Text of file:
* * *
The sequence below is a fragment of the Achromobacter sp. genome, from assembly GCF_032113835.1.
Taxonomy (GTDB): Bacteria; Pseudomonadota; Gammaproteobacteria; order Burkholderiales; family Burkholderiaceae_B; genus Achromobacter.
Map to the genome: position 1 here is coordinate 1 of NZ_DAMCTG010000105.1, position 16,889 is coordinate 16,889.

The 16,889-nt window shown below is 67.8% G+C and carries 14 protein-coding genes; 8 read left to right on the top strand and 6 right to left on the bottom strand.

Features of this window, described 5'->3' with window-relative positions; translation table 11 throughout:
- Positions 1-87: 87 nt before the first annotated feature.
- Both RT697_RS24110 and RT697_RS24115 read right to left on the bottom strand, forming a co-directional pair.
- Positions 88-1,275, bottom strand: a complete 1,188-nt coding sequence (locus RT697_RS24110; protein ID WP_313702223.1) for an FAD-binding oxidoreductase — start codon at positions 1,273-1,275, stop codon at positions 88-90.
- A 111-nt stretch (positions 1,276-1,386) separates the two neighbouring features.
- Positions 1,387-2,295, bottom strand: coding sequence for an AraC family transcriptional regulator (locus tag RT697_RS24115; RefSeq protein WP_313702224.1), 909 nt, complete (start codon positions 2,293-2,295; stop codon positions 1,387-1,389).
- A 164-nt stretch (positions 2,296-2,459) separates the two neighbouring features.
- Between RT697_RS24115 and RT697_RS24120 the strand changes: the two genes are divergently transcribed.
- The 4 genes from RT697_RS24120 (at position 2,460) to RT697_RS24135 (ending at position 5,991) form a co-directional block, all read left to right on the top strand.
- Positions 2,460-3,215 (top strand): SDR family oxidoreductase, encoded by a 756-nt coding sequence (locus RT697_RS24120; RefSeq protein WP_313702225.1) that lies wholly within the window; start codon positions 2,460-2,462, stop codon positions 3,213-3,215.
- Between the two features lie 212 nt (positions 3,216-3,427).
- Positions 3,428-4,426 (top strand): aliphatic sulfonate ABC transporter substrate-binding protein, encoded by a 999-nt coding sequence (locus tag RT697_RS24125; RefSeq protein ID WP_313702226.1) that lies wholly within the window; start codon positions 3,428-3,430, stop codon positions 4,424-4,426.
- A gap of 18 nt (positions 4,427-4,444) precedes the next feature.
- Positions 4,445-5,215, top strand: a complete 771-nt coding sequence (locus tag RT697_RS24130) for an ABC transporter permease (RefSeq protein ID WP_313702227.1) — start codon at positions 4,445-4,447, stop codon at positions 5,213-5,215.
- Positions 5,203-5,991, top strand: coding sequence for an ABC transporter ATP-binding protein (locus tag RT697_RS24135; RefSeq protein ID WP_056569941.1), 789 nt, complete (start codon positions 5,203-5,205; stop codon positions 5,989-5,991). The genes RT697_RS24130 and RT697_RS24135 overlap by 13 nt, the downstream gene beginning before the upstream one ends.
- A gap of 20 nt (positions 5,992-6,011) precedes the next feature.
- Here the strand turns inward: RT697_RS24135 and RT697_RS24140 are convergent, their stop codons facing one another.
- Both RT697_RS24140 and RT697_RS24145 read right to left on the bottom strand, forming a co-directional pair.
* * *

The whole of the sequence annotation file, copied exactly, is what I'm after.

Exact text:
The sequence below is a fragment of the Achromobacter sp. genome, from assembly GCF_032113835.1.
Taxonomy (GTDB): Bacteria; Pseudomonadota; Gammaproteobacteria; order Burkholderiales; family Burkholderiaceae_B; genus Achromobacter.
Map to the genome: position 1 here is coordinate 1 of NZ_DAMCTG010000105.1, position 16,889 is coordinate 16,889.

The 16,889-nt window shown below is 67.8% G+C and carries 14 protein-coding genes; 8 read left to right on the top strand and 6 right to left on the bottom strand.

Features of this window, described 5'->3' with window-relative positions; translation table 11 throughout:
- Positions 1-87: 87 nt before the first annotated feature.
- Both RT697_RS24110 and RT697_RS24115 read right to left on the bottom strand, forming a co-directional pair.
- Positions 88-1,275, bottom strand: a complete 1,188-nt coding sequence (locus RT697_RS24110; protein ID WP_313702223.1) for an FAD-binding oxidoreductase — start codon at positions 1,273-1,275, stop codon at positions 88-90.
- A 111-nt stretch (positions 1,276-1,386) separates the two neighbouring features.
- Positions 1,387-2,295, bottom strand: coding sequence for an AraC family transcriptional regulator (locus tag RT697_RS24115; RefSeq protein WP_313702224.1), 909 nt, complete (start codon positions 2,293-2,295; stop codon positions 1,387-1,389).
- A 164-nt stretch (positions 2,296-2,459) separates the two neighbouring features.
- Between RT697_RS24115 and RT697_RS24120 the strand changes: the two genes are divergently transcribed.
- The 4 genes from RT697_RS24120 (at position 2,460) to RT697_RS24135 (ending at position 5,991) form a co-directional block, all read left to right on the top strand.
- Positions 2,460-3,215 (top strand): SDR family oxidoreductase, encoded by a 756-nt coding sequence (locus RT697_RS24120; RefSeq protein WP_313702225.1) that lies wholly within the window; start codon positions 2,460-2,462, stop codon positions 3,213-3,215.
- Between the two features lie 212 nt (positions 3,216-3,427).
- Positions 3,428-4,426 (top strand): aliphatic sulfonate ABC transporter substrate-binding protein, encoded by a 999-nt coding sequence (locus tag RT697_RS24125; RefSeq protein ID WP_313702226.1) that lies wholly within the window; start codon positions 3,428-3,430, stop codon positions 4,424-4,426.
- A gap of 18 nt (positions 4,427-4,444) precedes the next feature.
- Positions 4,445-5,215, top strand: a complete 771-nt coding sequence (locus tag RT697_RS24130) for an ABC transporter permease (RefSeq protein ID WP_313702227.1) — start codon at positions 4,445-4,447, stop codon at positions 5,213-5,215.
- Positions 5,203-5,991, top strand: coding sequence for an ABC transporter ATP-binding protein (locus tag RT697_RS24135; RefSeq protein ID WP_056569941.1), 789 nt, complete (start codon positions 5,203-5,205; stop codon positions 5,989-5,991). The genes RT697_RS24130 and RT697_RS24135 overlap by 13 nt, the downstream gene beginning before the upstream one ends.
- A gap of 20 nt (positions 5,992-6,011) precedes the next feature.
- Here the strand turns inward: RT697_RS24135 and RT697_RS24140 are convergent, their stop codons facing one another.
- Both RT697_RS24140 and RT697_RS24145 read right to left on the bottom strand, forming a co-directional pair.